Twelve teams throw it all in for Catapult Catharsis competition

The second annual Catapult Catharsis competition, a part of Beakerhead, was held on Sept. 14, 2014 at the Winter Sport Institute (WinSport) in Calgary.

Twelve teams, all from Calgary and the surrounding areas, competed in the tournament, which featured unique catapults that the teams had designed and built on their own.

Problem-solvers and builders are challenged by the competition to create catapults that have amazing accomplishments of engineering.

“We want to combine art and science by letting people create an interesting and wacky way to launch items they love to hate,” said Claudia Bustos the community and communications specialist with Beakerhead.

“Last year the teams had a lot of fun with their catapults, so I was excited to see what this year’s teams would come up with,” said Bustos.

“I didn’t think it was possible, but they turned out even better.”

The event was announced by Jay Ingram, a Canadian scientist, author and broadcaster.

He is the co-founder of Beakerhead, alongside Mary Ann Moser, which they started in 2013 to combine, art, science and engineering.

The 12 teams, each with three launches, competed for five awards.

These awards included overall champions, stickler for detail and accuracy, most cleverly cathartic design, fist pump award for team spirit and the boldness award for epic failure to launch.

“It’s all about fun for us,” said Tim Walters, a member of the team Engineers without Morals.

This is the second year Engineers without Morals has competed in the contest.

In 2013 they took home the award for overall champions.

“It is fun just to participate, but leaving with an award doesn’t hurt,” laughed Walters, as his team left with the sticklers for detail and accuracy award.

While the teams reset their catapults, the audience was entertained by a number of other activities happening at the WinSport institute that afternoon.

For children there was a life size foosball game they could join in on.

Kids would strap their hands onto a foam bar and then the game would begin.

For adults there was a food truck and some beer gardens near the back of the field.

At the half-time show, a few players from the Calgary Stampeders showed up to test out their kicking and throwing abilities against the catapults.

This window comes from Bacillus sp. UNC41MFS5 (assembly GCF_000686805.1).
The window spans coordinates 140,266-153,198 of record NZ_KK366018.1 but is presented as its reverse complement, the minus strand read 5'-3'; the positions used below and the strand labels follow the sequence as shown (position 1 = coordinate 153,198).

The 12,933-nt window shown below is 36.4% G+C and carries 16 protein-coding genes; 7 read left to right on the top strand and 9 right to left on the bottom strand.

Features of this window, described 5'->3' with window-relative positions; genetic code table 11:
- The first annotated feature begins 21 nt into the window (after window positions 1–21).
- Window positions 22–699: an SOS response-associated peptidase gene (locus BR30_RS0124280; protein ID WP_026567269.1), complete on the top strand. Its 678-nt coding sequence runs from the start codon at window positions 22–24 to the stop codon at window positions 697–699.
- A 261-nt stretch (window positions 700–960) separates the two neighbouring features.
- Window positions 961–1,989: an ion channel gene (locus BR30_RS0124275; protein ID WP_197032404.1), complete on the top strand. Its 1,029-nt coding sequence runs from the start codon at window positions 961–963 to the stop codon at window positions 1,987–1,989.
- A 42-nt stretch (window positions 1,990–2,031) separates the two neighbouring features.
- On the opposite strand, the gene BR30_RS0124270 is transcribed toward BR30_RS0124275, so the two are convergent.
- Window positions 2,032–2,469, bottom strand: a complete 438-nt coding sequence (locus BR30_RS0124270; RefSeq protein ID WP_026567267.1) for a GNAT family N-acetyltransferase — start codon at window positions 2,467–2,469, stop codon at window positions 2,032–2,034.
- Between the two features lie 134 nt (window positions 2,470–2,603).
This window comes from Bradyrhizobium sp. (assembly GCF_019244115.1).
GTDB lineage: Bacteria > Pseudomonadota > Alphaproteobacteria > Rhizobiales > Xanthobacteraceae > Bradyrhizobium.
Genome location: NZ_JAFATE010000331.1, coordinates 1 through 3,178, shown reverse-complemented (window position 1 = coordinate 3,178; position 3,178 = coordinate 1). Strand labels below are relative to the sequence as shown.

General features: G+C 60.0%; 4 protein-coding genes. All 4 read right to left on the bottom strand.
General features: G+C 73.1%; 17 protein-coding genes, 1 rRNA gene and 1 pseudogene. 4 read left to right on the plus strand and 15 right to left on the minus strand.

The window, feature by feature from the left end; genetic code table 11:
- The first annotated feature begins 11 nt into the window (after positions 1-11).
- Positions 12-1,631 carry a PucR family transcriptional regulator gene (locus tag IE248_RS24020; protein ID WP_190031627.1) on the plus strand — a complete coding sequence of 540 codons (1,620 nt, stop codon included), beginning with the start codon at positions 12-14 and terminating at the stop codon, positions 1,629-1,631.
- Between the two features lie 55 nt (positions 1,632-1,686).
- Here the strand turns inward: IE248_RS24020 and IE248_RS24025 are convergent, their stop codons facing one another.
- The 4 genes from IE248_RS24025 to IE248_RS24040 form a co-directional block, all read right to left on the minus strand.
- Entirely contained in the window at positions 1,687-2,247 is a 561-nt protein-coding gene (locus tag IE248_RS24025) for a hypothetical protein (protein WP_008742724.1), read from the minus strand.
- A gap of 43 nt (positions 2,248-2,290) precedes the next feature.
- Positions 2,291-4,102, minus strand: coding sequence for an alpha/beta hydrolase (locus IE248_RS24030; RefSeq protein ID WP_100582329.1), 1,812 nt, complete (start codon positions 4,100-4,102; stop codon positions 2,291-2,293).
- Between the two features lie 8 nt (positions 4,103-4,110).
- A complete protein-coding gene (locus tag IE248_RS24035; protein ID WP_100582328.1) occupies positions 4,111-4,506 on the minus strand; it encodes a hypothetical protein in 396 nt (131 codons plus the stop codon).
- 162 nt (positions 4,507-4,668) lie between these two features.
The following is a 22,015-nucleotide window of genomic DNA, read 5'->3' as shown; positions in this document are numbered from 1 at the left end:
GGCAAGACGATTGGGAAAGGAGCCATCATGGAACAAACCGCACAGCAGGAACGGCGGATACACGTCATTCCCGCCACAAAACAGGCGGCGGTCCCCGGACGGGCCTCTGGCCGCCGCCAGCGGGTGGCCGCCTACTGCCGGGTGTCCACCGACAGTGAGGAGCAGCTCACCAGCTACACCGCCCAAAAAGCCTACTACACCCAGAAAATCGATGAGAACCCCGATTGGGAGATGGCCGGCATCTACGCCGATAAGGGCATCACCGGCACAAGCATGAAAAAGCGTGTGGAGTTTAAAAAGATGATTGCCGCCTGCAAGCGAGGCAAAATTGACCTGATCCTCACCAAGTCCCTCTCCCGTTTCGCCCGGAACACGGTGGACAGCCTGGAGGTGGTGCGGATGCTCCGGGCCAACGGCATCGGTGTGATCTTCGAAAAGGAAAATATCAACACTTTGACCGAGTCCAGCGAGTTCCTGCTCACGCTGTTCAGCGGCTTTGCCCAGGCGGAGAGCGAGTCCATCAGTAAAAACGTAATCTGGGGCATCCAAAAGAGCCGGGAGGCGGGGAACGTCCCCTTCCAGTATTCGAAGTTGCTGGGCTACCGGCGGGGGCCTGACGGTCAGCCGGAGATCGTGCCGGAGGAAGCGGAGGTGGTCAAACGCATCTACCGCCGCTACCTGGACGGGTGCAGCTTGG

“This is my family’s second year coming to this event,” said Kelly Sieben, one of the many Calgarians that showed up to watch the catapults.

“My boys just love watching the catapults launch the different objects.”

There were many different designs to the catapults, but a recurring theme was the medieval theme, showing up in three of this year’s catapults.

To add to that theme, some individuals from The Barony of Montengarde had items on display for people to view.

The Barony of Montengarde is an international not-for-profit educational organization dedicated to researching and recreating the customs, combat, and courtesy of the Middle Ages.

Although all the 2014 Beakerhead events are done, individuals can find out more about the other events they put on this year and the events that are coming next year.

Dress to Protect: A helmet is put on display at the Catharsis Catapult Competition by The Barony of Montengarde. The Barony of Montengarde is an international not-for-profit educational organization dedicated to researching and recreating the customs, combat, and courtesy of the Middle Ages. (Photo by Jacqueline Sinnett/The Press)
Dress to Protect: A helmet is put on display at the Catharsis Catapult Competition by The Barony of Montengarde. The Barony of Montengarde is an international not-for-profit educational organization dedicated to researching and recreating the customs, combat, and courtesy of the Middle Ages. (Photo by Jacqueline Sinnett/The Press)
About Jacqueline Sinnett 4 Articles
As a writing and communications major in the journalism program at SAIT, Jacqueline Sinnett is working as a reporter for The Press during the 2014-2015 academic year.

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